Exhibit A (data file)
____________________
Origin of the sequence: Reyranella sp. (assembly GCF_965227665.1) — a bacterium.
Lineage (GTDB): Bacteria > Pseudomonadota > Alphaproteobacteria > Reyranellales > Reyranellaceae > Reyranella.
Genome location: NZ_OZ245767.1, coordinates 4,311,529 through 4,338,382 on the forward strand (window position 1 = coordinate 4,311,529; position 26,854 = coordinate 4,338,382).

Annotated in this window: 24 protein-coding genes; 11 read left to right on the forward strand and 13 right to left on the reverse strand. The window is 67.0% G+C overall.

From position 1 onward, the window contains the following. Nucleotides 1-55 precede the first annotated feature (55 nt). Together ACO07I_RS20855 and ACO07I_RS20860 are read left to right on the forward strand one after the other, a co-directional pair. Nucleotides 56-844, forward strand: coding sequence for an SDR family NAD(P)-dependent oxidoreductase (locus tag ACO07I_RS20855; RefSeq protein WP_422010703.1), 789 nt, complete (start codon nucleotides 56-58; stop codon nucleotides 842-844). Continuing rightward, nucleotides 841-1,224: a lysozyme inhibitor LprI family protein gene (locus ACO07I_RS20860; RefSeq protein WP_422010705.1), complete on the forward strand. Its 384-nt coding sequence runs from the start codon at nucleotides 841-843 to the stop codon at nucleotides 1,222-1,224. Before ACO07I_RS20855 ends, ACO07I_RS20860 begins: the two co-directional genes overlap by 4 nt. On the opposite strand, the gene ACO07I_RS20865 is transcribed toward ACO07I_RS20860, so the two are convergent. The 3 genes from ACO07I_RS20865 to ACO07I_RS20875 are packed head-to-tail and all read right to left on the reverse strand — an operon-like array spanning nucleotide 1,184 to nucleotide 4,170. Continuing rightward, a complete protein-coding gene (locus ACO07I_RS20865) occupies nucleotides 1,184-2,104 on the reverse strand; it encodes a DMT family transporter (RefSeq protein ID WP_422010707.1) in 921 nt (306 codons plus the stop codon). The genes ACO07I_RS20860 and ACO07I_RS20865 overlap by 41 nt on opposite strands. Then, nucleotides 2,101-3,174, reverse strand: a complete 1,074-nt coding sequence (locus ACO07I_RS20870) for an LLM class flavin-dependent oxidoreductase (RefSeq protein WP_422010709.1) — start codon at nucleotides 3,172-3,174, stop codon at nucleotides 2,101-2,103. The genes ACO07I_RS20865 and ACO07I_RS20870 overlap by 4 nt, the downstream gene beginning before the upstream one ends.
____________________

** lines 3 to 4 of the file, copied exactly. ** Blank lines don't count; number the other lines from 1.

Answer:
Genome location: NZ_OZ245767.1, coordinates 4,311,529 through 4,338,382 on the forward strand (window position 1 = coordinate 4,311,529; position 26,854 = coordinate 4,338,382).

Annotated in this window: 24 protein-coding genes; 11 read left to right on the forward strand and 13 right to left on the reverse strand. The window is 67.0% G+C overall.